The artist Ellsworth Kelly died on Sunday, aged 92. Known for his bold abstract painting and uniquely shaped canvases, the artist continued working right up to the end, with a slew of exhibitions held this year, including new work shown by his Chelsea gallery Matthew Marks. As we wrote in an interview with the artist published in April, as he prepared the shows, some of these new pictures build on ideas Kelly conceived years ago: multiple panels, each painted a single colour, sitting next to or atop one another. “My work is meant to be enjoyed,” Kelly said. “If you can enjoy the colour and the relationship of forms, and what they do to you—that’s it.”
Kelly was born in Newburgh, New York, on 31 May 1923, but after several moves, his family eventually settled in Oradell, New Jersey, where he attended junior high school. There, he drew cover illustrations for his school’s literary magazine and began to paint outdoors. Later, at Dwight Morrow High School, Kelly acted in school plays and earned a scholarship to study drama in college, but his parents did not approve, so he never enrolled.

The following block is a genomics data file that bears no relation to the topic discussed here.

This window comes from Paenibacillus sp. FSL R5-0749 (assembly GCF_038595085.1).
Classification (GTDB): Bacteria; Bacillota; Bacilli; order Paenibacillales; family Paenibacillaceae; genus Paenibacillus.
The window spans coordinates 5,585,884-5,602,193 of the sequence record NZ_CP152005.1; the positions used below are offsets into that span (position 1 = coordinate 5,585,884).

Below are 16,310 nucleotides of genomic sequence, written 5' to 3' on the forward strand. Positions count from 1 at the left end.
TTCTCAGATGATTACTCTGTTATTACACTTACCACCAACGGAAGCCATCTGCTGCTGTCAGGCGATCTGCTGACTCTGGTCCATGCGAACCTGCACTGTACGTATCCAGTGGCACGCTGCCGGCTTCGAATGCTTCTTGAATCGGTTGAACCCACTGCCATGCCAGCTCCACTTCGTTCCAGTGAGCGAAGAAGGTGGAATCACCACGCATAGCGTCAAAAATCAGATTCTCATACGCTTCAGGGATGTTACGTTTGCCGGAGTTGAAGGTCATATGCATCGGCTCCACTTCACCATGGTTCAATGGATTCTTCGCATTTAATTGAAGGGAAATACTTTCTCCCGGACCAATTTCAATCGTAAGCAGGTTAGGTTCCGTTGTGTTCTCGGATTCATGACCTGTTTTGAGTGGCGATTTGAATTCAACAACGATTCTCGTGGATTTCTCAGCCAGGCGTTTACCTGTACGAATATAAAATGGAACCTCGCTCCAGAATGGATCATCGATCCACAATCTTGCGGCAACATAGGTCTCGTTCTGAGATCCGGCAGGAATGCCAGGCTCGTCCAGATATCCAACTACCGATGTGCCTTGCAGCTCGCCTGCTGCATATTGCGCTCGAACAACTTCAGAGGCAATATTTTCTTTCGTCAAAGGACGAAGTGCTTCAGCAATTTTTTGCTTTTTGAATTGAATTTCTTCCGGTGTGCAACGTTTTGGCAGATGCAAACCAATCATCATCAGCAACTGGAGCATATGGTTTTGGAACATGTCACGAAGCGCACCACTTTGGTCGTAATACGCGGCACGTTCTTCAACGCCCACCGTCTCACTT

In 1941, Kelly enrolled in art school at the Pratt Institute in Brooklyn, but left in 1943 to join the war effort. He worked for the 603rd Engineers Camouflage Battalion, designing propaganda posters and camouflage patterns. After the war, Kelly studied art briefly in Boston, but moved to Paris in 1948. He lived in the French capital for six years and took classes at the École des Beaux-Arts, with support from the GI Bill for US veterans.